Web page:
Should you recruit employees on the Internet? Most experts in the burgeoning online recruiting field say the answer has a lot to do with who you're looking for. Finding professionals to fill technical jobs are the ones that work best online. Engineers, for example, are right at home on the Internet as are many other high-tech types.
There are hundreds of job sites to help businesses out. Some are free, while others charge a fee. Some, such as Monster.com, offer a free 10-day listing, then charge by the month thereafter. (See box for a report on NationJob, a top-rated service available through the Detroit Regional Chamber).
A top recruiting tool One of the best Internet recruiting tools is available through the Detroit Regional Chamber. The Chamber has partnered with Nation Job Inc. to offer an online recruiting service that is cost-effective, technologically advanced and customer service oriented. Nation Job's value-added services include a network of specialty sites promoting jobs in specific employment categories through custom jobs pages and community pages for individual companies and communities, cross-postings to other sites on the Web and P.J. Scout, one of the best-known and most successful uses of push technology in the employment industry. For more information, contact Christian Moskal at (313) 596-0392 or e-mail: email@example.com. One thing is certain: online recruiting is here to stay. In fact, a report on the staffing industry from Merrill Lynch confirms that Internet recruiting is on its way to becoming the dominant hiring and job-finding tool. Merrill Lynch estimates that spending on Internet recruiting will grow from $205 million in 1999 to $5.1 billion in 2003.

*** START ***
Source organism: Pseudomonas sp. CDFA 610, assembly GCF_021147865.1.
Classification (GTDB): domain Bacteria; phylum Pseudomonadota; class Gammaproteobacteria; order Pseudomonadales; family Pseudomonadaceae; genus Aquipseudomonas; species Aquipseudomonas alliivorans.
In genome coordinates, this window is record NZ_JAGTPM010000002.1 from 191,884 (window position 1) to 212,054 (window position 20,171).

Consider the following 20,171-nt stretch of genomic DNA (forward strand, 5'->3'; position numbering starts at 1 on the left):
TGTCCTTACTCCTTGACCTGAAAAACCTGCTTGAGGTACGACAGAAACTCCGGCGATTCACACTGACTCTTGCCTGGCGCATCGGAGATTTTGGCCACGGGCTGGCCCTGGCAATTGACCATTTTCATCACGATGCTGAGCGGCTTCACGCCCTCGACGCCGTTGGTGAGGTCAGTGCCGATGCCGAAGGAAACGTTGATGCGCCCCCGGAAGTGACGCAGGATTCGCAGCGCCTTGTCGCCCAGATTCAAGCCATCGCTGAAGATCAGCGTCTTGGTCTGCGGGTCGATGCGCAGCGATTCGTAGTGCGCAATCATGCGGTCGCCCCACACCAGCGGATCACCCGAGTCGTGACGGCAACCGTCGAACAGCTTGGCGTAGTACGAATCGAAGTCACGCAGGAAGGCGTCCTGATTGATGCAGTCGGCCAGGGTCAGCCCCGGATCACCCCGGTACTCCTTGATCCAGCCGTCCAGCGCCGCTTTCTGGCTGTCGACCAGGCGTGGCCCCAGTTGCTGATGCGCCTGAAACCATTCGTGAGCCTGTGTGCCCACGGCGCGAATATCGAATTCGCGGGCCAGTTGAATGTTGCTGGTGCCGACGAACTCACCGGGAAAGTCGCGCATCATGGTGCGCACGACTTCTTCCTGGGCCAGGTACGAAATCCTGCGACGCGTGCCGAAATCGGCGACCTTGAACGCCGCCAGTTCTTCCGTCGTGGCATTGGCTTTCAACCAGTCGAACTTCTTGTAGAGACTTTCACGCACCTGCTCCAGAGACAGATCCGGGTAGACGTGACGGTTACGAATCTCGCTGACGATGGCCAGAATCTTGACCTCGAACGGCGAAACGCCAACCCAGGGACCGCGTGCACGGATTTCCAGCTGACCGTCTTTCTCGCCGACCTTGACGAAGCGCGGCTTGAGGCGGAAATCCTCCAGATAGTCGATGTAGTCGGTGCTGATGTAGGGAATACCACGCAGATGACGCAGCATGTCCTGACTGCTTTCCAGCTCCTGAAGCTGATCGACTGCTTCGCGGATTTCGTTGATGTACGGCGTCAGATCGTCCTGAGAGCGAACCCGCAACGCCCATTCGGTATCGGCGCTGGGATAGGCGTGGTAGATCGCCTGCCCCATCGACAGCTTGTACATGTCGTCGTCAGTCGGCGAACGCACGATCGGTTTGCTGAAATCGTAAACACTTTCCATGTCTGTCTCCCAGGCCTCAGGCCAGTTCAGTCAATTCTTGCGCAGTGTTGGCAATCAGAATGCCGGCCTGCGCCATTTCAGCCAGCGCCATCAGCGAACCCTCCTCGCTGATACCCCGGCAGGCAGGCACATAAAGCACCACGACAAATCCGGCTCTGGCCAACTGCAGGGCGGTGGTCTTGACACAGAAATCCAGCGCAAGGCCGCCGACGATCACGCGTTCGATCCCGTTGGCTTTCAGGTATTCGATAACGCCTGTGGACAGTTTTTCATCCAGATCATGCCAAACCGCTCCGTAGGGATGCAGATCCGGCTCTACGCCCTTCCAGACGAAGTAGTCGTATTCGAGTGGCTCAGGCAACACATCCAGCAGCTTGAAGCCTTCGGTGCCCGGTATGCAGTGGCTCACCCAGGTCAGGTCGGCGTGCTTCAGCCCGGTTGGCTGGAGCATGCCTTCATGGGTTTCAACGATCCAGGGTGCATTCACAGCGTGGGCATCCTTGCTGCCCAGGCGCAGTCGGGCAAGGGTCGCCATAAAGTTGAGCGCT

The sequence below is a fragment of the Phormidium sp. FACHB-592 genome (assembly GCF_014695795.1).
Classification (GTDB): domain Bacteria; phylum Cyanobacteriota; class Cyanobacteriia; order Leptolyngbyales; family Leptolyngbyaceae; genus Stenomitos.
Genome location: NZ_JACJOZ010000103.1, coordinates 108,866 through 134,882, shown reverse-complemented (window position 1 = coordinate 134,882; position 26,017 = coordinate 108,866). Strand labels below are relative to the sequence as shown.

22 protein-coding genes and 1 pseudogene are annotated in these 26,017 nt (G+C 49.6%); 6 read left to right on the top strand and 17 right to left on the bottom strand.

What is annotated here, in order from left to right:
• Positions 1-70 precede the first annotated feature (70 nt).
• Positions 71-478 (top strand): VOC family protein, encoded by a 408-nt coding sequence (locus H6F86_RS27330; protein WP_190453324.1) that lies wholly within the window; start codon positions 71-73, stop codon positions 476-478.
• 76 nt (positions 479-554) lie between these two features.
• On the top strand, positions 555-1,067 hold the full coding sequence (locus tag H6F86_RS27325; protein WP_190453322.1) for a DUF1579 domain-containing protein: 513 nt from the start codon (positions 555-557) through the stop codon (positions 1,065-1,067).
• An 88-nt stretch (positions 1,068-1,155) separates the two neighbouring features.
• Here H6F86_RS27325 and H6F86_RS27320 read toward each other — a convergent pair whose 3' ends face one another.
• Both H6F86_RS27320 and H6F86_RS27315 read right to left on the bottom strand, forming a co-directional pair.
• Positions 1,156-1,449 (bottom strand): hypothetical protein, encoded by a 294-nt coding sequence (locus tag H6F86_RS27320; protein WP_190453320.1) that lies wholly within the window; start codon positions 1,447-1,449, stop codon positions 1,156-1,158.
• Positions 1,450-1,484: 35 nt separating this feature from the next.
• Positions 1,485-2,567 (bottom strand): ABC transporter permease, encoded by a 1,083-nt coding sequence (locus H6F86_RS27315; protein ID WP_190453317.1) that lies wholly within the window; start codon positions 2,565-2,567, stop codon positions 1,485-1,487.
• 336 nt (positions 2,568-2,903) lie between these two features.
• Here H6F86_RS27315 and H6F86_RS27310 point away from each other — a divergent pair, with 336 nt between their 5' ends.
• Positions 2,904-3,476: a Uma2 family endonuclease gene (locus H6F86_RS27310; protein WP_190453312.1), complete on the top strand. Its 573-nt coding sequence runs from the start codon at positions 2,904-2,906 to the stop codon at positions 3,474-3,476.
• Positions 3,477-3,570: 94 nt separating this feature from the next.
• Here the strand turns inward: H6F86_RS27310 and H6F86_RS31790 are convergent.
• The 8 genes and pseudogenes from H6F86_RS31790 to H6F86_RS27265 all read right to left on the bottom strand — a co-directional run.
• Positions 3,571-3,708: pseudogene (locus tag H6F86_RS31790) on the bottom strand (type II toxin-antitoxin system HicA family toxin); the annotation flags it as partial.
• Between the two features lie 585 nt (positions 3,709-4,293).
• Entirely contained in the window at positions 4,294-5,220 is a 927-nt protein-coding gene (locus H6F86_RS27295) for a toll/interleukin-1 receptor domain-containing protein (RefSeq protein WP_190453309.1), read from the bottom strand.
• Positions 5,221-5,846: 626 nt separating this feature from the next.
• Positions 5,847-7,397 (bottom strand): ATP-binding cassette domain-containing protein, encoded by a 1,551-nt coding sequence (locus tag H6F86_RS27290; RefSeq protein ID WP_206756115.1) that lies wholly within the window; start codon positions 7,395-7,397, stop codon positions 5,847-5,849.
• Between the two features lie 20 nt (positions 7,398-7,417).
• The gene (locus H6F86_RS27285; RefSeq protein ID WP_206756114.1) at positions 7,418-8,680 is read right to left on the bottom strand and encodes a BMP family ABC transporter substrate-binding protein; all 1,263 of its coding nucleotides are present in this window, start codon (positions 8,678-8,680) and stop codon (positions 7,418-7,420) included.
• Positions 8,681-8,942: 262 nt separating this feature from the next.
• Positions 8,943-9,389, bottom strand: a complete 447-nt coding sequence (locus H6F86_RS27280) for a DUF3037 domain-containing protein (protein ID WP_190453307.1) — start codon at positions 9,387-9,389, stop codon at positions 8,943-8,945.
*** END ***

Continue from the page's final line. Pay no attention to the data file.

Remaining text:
The American Management Association reports that in 1998, 70 percent of large and mid-sized companies in the United States actively used the Internet to advertise jobs and recruit employees, up from 51 percent in 1997. It's virtually certain the percentage has...